Rotarians learn how to prepare for severe weather

Rotarians learn how to prepare for severe weather
The Vermillion Rotary Club held its weekly meeting Tuesday, July 11, at the Neuharth Center on the campus of USD. The recently elected president, Roger Kozak, conducted the meeting. The invocation was provided by the outgoing president, Rev. Mercy Hobbs. Rotarian Ben Nesselhuf introduced Tim Taylor, his guest for today.

President Kozak presented a plaque to former president Mercy Hobbs in appreciation for her work as president during the past year.

Rotarian Barry Vickrey introduced Layne Stewart of the Clay County Office of Emergency Management who presented the program for the day entitled "Severe Weather Preparedness."


Mr. Stewart said that hundreds of natural and man-made disasters occur every year and can affect hundreds of thousands of people and cause millions to billions of dollars worth of damage.

Part of any emergency plan is to be prepared to be self-sufficient for three days. An emergency kit should have enough food and water and other items for a three-day period. This should include one gallon of water per person per day (including pets), sufficient food, battery-powered radio, sleeping bags, candles, sanitation items and medications.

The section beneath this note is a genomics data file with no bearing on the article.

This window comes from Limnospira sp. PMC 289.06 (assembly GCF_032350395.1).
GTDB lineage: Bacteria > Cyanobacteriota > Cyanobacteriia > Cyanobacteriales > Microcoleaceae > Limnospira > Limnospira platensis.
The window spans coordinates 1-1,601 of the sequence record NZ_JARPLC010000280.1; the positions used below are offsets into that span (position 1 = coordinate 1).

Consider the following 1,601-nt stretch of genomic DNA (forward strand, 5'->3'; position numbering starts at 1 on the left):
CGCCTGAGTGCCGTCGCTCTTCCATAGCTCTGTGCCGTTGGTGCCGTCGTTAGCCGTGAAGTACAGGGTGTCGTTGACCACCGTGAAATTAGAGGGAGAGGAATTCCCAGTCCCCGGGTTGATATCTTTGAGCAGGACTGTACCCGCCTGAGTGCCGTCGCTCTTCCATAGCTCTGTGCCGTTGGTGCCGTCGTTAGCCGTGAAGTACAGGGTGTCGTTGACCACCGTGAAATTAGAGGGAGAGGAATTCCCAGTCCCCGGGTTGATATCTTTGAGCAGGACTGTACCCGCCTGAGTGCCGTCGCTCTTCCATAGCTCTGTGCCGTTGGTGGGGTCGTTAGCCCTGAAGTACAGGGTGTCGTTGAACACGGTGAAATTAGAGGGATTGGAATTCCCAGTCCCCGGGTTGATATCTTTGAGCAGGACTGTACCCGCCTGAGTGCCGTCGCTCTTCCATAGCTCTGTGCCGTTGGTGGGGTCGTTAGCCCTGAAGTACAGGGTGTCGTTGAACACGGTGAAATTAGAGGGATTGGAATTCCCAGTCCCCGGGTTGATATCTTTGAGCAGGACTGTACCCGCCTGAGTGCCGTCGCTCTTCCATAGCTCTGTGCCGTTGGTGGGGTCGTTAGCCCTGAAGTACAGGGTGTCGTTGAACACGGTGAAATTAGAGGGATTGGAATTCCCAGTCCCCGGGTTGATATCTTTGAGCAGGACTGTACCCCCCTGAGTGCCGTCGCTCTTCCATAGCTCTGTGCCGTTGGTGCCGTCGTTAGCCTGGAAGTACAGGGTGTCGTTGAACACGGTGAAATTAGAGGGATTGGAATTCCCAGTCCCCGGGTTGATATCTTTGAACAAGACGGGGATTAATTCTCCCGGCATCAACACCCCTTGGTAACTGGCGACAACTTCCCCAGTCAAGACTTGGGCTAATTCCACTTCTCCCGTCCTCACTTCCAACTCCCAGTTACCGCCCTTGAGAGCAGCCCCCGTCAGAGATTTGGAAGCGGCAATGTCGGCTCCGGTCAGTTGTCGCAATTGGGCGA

Above all, a plan is needed to know how to respond to emergencies and disasters. We should also be informed about what might happen by watching or listening to the news and weather forecasts.

In the case of floods, listen to the news and have an evacuation plan. Don't drive through flooded roads; avoid floodwaters and power lines.

With regard to thunderstorms, always apply the 30/30 rule. If you can't count up to 30 between seeing lightning and hearing thunder, get into shelter and don't go back outside for 30 minutes after hearing the last of the thunder. Stay out of water if you are on a boat, seek shelter in a low area outside, don't shower or use the telephone during the thunderstorm.

If there is a tornado warning, seek shelter immediately in a shelter, basement, or an interior hallway or bathroom. Stay away from windows.

With regard to motorists, Mr. Stewart stated that during an emergency such as a thunderstorm, the metal in the car will protect occupants to some degree, but shelter should be a priority. In the case of a flood or tornado the best advice is to get out of the car and seek shelter. If an emergency is just developing, listen to the car radio for information concerning a proper response.

He stated that more information is available on their website: claycountyoem.org. He then entertained questions from the audience.

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